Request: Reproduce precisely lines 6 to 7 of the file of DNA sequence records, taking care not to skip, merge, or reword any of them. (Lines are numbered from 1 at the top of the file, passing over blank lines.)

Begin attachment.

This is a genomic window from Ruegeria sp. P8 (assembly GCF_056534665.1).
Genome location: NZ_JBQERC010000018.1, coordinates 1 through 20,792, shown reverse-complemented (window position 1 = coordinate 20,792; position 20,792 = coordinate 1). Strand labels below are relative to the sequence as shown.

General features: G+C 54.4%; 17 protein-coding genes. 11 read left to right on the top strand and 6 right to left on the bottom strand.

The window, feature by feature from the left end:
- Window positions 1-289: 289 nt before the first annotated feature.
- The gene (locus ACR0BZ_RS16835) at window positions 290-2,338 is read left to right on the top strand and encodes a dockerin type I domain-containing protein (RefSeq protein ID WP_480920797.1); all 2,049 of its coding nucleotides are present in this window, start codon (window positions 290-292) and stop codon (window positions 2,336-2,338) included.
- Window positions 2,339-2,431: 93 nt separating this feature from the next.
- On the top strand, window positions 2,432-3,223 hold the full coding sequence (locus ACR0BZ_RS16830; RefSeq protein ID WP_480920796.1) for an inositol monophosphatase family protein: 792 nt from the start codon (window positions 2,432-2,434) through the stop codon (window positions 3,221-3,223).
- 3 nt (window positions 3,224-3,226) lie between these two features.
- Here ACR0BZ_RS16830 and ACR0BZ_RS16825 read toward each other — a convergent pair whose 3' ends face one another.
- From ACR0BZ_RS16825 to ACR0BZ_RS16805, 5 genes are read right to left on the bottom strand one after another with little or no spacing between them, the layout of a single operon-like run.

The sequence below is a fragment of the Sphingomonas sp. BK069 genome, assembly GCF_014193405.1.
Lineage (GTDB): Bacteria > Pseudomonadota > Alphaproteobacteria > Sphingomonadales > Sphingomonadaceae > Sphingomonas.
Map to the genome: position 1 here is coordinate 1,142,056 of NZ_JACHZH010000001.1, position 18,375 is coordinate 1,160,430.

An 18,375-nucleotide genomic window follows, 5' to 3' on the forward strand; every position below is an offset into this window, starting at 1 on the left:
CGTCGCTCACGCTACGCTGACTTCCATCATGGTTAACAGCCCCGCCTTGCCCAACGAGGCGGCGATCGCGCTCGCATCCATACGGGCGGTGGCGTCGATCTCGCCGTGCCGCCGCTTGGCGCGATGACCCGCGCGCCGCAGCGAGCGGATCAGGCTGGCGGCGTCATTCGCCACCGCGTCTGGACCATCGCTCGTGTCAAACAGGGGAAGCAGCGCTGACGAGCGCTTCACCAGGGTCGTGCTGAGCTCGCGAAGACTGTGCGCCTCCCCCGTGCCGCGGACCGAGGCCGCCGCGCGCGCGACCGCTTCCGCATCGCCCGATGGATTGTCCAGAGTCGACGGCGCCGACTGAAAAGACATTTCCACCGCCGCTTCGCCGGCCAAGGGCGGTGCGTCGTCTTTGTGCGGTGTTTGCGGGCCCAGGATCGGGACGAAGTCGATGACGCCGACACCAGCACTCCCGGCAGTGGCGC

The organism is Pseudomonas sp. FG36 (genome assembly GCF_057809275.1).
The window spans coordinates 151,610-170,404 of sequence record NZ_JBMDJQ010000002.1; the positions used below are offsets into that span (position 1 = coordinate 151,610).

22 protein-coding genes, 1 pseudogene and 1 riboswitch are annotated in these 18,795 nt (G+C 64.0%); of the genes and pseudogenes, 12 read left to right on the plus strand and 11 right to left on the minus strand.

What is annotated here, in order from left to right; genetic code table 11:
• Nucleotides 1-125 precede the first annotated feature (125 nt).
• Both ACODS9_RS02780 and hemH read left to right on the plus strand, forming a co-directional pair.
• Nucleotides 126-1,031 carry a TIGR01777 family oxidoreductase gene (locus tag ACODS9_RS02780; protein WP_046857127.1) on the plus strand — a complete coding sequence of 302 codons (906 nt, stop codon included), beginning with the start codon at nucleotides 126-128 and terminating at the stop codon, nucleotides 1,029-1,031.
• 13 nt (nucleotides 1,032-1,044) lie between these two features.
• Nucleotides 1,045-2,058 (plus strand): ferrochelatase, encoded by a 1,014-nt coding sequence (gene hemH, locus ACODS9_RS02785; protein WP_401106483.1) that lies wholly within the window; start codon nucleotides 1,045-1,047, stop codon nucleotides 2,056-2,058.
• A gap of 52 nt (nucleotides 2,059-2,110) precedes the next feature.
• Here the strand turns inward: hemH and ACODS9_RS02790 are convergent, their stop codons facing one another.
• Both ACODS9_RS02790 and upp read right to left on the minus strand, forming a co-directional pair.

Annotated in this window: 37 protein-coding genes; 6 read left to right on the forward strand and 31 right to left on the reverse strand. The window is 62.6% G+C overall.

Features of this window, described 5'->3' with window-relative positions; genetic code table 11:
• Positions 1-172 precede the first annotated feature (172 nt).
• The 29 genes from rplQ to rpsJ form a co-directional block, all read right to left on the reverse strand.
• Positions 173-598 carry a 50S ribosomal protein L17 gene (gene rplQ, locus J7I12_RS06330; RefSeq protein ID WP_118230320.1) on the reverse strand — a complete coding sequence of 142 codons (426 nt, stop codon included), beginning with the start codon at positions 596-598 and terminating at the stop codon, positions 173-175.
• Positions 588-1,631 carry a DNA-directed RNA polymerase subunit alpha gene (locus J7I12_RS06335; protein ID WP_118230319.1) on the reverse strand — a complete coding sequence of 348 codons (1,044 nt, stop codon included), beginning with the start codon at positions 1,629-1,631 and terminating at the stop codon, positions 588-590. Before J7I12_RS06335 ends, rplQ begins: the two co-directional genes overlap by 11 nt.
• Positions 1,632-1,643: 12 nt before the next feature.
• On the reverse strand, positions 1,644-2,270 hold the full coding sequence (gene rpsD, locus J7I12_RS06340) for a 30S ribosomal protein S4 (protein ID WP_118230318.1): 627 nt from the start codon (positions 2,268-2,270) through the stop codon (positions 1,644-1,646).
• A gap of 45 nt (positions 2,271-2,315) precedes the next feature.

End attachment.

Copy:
- The gene (locus ACR0BZ_RS16835) at window positions 290-2,338 is read left to right on the top strand and encodes a dockerin type I domain-containing protein (RefSeq protein ID WP_480920797.1); all 2,049 of its coding nucleotides are present in this window, start codon (window positions 290-292) and stop codon (window positions 2,336-2,338) included.
- Window positions 2,339-2,431: 93 nt separating this feature from the next.